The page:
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Oregon is featured in more than 500 films, and a project by the state film office is marking movie locations with informational signs.
Baker County has three signs, all dedicated to the 1969 musical “Paint Your Wagon,” which was filmed here in 1968.
The markers can be found outside Baker Heritage Museum, 2480 Grove St., inside the lodge at Anthony Lakes Mountain Resort, and outside the city hall in Richland, once the ground thaws (this one will eventually be placed at Richland’s future playground).
“It’s a nod to the fact that this community played an important part,” said Jane Ridley, who works on marketing communication and special events for the Governor’s Office of Film & TV (Oregon Film Office, for short).
The project is called The Oregon Film Trail.
“The trail stitches together communities, locations and films,” Ridley said. “It’s a very rich history.”
Each sign has two parts. The top is the movie title, its release year and a synopsis. The bottom panel has “Did you know?” information.
Ridley said Oregon’s film history dates to 1907 when “The Fisherman’s Bride” was filmed in Astoria.“A lot of silent movies were made here in that era,” Ridley said.
The first sign was placed in 2018 at Gleneden Beach State Recreation Site in honor of “Sometimes a Great Notion,” named for Ken Kesey’s book of the same title.
Many of the trail signs feature recognizable films, such as “Kindergarten Cop” and “The Goonies” — both filmed in Astoria — “One Flew Over the Cuckoo’s Nest,” which has a sign at the Oregon Museum of Mental Health in Salem, and the 1991 movie “Point Break” filmed near Cannon Beach.
There’s even a sign for an animated movie — “Coraline,” the first stop-motion film by Laika Studios that was inspired by Ashland.
Ridley said searching for movie sites is a slice of Oregon’s tourism, and these new signs could drive economic development across the state. “The numbers are staggering,” she said. “Film tourism is definitely on the rise.”
The Oregon Film Office has partnered with an app call SetJetters, which allows a user to search for a movie and find out where it was filmed. It’s called the “Reel to Real Experience.” “You can search to see wherever in the world it was shot,” she said. And then go there, and preserve the occasion with a selfie, and maybe stick around to shop or eat or sleep. “It’s a small part of growing the economy,” Ridley said. “We really want these (signs) to help communities.” Each sign has a QR code to scan for quick access to the SetJetters app and directions to exact scene locations.
Users can even pose to recreate a specific scene from the movie. For the sign project, the film office worked with partners across the state to determine placement and wording. In Baker County, each sign has slightly different information. “Everyone has a piece of ownership and communities have been really supportive,” Ridley said.
Dave Hunsaker was part of a county team that worked on wording for the signs.“Each one of these signs is interesting with a site specific piece,” said Hunsaker, who is on the board of directors for the Baker Heritage Museum. He and his wife, Joyce Badgley Hunsaker, watched “Paint Your Wagon” multiple times to capture the wording. “There were several aspects of language we wanted to get right — we watched it forward and backward,” he said. He’s hoping the sign will entice people to visit the museum to see movie memorabilia, including a model of No Name City.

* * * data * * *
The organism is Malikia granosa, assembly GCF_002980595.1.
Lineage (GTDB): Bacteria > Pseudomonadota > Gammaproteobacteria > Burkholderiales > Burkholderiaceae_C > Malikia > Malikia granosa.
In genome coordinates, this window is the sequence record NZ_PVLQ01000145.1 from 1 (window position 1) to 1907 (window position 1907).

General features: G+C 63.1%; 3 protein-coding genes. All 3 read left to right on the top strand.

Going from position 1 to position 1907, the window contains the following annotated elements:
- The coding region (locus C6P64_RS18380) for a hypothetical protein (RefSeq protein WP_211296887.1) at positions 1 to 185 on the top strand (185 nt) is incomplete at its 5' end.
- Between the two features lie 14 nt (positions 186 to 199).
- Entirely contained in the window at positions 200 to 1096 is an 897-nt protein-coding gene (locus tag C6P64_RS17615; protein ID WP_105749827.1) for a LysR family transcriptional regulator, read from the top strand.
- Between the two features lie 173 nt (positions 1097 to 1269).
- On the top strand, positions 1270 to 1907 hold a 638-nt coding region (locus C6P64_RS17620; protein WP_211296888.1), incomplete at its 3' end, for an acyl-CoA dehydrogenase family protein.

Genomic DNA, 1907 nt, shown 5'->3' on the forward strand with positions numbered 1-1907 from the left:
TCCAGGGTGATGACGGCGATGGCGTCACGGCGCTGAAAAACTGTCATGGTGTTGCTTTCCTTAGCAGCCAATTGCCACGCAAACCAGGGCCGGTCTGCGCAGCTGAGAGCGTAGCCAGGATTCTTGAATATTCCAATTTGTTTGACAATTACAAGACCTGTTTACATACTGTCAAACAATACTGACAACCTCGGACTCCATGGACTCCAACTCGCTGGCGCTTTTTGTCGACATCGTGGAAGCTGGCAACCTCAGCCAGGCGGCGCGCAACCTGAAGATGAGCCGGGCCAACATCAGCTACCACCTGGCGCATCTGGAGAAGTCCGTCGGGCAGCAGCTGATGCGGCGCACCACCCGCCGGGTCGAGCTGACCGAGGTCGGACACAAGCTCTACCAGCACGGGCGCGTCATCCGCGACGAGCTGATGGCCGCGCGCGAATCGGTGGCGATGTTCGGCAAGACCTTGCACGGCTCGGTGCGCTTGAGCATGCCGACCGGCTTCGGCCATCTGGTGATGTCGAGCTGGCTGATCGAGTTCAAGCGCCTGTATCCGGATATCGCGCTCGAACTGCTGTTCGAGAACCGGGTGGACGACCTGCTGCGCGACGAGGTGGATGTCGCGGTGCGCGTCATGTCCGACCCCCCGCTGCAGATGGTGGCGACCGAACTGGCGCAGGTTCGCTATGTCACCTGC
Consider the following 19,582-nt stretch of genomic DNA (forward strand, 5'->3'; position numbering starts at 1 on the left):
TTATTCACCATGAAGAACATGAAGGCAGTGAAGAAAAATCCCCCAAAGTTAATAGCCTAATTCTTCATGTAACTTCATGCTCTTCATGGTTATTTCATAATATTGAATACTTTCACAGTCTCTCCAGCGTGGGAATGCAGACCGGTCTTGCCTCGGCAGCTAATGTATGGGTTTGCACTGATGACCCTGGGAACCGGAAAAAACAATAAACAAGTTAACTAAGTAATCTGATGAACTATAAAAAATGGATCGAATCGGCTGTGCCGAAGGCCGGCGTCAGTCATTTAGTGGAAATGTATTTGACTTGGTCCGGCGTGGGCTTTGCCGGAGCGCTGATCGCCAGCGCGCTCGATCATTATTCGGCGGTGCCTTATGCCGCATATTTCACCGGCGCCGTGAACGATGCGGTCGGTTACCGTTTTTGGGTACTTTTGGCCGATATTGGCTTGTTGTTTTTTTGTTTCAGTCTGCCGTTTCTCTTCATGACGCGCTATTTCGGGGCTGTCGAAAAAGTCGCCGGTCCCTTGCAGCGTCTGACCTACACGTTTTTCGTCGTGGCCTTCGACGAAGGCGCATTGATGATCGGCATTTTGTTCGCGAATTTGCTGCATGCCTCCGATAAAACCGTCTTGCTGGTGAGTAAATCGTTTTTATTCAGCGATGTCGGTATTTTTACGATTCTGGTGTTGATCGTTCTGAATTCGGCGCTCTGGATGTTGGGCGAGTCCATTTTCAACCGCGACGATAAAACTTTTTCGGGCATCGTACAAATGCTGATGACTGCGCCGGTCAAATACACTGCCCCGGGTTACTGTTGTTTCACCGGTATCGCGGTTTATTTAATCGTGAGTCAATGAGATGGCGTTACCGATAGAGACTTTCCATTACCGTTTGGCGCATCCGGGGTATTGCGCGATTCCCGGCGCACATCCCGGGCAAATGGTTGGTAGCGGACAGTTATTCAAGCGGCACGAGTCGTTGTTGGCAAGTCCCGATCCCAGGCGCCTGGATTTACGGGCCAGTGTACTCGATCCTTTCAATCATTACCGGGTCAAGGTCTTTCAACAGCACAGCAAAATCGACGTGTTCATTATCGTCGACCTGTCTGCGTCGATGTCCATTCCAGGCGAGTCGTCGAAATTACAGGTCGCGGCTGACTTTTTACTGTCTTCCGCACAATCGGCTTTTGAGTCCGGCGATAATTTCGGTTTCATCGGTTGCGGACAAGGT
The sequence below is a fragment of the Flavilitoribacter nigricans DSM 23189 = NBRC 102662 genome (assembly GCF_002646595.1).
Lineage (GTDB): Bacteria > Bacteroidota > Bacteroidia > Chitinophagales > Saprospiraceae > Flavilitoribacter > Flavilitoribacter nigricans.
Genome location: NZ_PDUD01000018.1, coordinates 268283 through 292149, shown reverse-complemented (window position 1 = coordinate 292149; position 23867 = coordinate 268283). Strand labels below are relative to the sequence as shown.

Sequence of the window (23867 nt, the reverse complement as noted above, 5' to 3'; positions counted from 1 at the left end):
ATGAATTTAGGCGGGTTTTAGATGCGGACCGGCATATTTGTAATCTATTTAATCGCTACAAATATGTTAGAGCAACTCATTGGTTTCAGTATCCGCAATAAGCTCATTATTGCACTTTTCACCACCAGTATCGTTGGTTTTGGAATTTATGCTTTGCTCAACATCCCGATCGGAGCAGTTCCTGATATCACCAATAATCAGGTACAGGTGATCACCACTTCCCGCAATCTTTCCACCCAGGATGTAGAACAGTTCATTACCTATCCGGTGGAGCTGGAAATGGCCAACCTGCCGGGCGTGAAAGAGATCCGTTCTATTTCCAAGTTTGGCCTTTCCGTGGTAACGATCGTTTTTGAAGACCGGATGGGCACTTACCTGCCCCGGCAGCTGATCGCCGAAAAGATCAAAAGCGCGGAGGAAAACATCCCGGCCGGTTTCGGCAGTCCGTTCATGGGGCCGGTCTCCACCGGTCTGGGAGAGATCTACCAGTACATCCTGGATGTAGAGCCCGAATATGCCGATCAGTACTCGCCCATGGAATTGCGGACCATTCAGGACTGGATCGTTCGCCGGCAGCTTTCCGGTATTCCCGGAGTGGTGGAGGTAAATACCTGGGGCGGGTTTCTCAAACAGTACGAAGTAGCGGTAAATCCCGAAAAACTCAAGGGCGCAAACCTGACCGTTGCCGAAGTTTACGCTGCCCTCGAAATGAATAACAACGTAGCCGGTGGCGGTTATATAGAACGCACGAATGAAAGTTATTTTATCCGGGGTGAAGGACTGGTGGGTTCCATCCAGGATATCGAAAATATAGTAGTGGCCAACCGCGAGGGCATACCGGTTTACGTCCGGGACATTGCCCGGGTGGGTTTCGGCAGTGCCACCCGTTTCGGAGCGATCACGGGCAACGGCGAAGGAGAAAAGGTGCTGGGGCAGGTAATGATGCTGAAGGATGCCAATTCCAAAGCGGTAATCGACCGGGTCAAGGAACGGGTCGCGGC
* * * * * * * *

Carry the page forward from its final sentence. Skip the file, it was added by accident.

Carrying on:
Across the state
An interactive map of the 41 signs can be found at www.historicoregonfilmtrail.com/map.html.
(Baker City’s three signs aren’t on the map yet.)
One site — Portland International Airport — isn’t dedicated to a particular film. Instead, it honors the state’s film history with a 160-foot mural of art, movie posters and Oregon landscapes.
In Eastern Oregon, Ridley pointed out a 350-mile loop that goes from Pendleton to La Grande to Baker City (with an Anthony Lakes side trip) then to Richland, Halfway, Wallowa Lake, Joseph, Athena and Pendleton.
“There’s quite a lot to see,” Ridley said. “Eastern Oregon’s been on my wish list for a long time to get signs there. I’m super excited about the Eastern Oregon loop.”
Travelers can find six signs — and lots of scenery — along that road trip. Here are the highlighted movies:
• “Paint Your Wagon” (1969) — Anthony Lakes, Baker City and Richland.
• “Homeward Bound: The Incredible Journey” (1993) — Wallowa Lake and Joseph.
• “City Girl” (1930) — Athena.
Brian Vegter, who served on the team with Hunsaker, sees the partnership between the Oregon Film Trail and SetJetters as a boon to the local economy.
“They’re helping shine a light on these areas,” he said. “It gives people another reason to come out here.”
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One thought on “Baker’s Place On Oregon’s Film Trail”
Would love to introduce you to Gilbert Conner’s family- who worked on many Jeff Chandler films around la Grande, etc. He is even mentioned in this Academic’s book: Native Americans in Film, 1941-1960
By Liza Black · 2020. He was Nez Perce.